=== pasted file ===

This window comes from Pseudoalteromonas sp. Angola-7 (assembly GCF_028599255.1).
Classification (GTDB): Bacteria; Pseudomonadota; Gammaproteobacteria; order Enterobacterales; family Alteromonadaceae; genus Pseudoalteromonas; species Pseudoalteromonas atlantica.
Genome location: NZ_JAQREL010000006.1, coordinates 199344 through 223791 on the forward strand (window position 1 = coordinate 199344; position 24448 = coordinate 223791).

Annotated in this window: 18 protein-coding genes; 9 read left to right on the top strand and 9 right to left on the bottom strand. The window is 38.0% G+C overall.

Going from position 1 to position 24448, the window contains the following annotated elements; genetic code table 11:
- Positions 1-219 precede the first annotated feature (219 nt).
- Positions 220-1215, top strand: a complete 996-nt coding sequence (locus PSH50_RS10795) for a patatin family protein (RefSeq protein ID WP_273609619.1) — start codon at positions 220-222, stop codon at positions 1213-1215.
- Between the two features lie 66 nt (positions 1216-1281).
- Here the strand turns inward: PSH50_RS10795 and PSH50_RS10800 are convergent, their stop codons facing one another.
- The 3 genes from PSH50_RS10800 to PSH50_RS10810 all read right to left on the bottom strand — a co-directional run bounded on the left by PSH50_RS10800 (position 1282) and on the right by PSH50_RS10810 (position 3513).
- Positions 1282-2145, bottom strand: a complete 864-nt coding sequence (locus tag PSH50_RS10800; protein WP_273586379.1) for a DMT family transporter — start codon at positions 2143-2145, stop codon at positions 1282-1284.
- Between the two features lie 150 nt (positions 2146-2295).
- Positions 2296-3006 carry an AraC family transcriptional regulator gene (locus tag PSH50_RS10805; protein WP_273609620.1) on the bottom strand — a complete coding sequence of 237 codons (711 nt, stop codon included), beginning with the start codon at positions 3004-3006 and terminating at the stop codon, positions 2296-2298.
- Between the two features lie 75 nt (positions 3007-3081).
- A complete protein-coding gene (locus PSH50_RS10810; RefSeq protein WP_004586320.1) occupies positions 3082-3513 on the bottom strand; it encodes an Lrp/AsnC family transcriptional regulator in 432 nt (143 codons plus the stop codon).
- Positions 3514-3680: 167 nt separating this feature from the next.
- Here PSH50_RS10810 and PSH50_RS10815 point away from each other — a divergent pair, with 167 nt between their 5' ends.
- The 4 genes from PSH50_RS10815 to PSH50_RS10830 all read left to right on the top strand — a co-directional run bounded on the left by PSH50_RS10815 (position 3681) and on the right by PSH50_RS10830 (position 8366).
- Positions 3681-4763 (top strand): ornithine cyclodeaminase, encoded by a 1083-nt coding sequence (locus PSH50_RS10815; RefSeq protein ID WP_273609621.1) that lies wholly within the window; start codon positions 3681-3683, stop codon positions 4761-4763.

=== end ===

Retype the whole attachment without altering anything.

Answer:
This window comes from Pseudoalteromonas sp. Angola-7 (assembly GCF_028599255.1).
Classification (GTDB): Bacteria; Pseudomonadota; Gammaproteobacteria; order Enterobacterales; family Alteromonadaceae; genus Pseudoalteromonas; species Pseudoalteromonas atlantica.
Genome location: NZ_JAQREL010000006.1, coordinates 199344 through 223791 on the forward strand (window position 1 = coordinate 199344; position 24448 = coordinate 223791).

Annotated in this window: 18 protein-coding genes; 9 read left to right on the top strand and 9 right to left on the bottom strand. The window is 38.0% G+C overall.

Going from position 1 to position 24448, the window contains the following annotated elements; genetic code table 11:
- Positions 1-219 precede the first annotated feature (219 nt).
- Positions 220-1215, top strand: a complete 996-nt coding sequence (locus PSH50_RS10795) for a patatin family protein (RefSeq protein ID WP_273609619.1) — start codon at positions 220-222, stop codon at positions 1213-1215.
- Between the two features lie 66 nt (positions 1216-1281).
- Here the strand turns inward: PSH50_RS10795 and PSH50_RS10800 are convergent, their stop codons facing one another.
- The 3 genes from PSH50_RS10800 to PSH50_RS10810 all read right to left on the bottom strand — a co-directional run bounded on the left by PSH50_RS10800 (position 1282) and on the right by PSH50_RS10810 (position 3513).
- Positions 1282-2145, bottom strand: a complete 864-nt coding sequence (locus tag PSH50_RS10800; protein WP_273586379.1) for a DMT family transporter — start codon at positions 2143-2145, stop codon at positions 1282-1284.
- Between the two features lie 150 nt (positions 2146-2295).
- Positions 2296-3006 carry an AraC family transcriptional regulator gene (locus tag PSH50_RS10805; protein WP_273609620.1) on the bottom strand — a complete coding sequence of 237 codons (711 nt, stop codon included), beginning with the start codon at positions 3004-3006 and terminating at the stop codon, positions 2296-2298.
- Between the two features lie 75 nt (positions 3007-3081).
- A complete protein-coding gene (locus PSH50_RS10810; RefSeq protein WP_004586320.1) occupies positions 3082-3513 on the bottom strand; it encodes an Lrp/AsnC family transcriptional regulator in 432 nt (143 codons plus the stop codon).
- Positions 3514-3680: 167 nt separating this feature from the next.
- Here PSH50_RS10810 and PSH50_RS10815 point away from each other — a divergent pair, with 167 nt between their 5' ends.
- The 4 genes from PSH50_RS10815 to PSH50_RS10830 all read left to right on the top strand — a co-directional run bounded on the left by PSH50_RS10815 (position 3681) and on the right by PSH50_RS10830 (position 8366).
- Positions 3681-4763 (top strand): ornithine cyclodeaminase, encoded by a 1083-nt coding sequence (locus PSH50_RS10815; RefSeq protein ID WP_273609621.1) that lies wholly within the window; start codon positions 3681-3683, stop codon positions 4761-4763.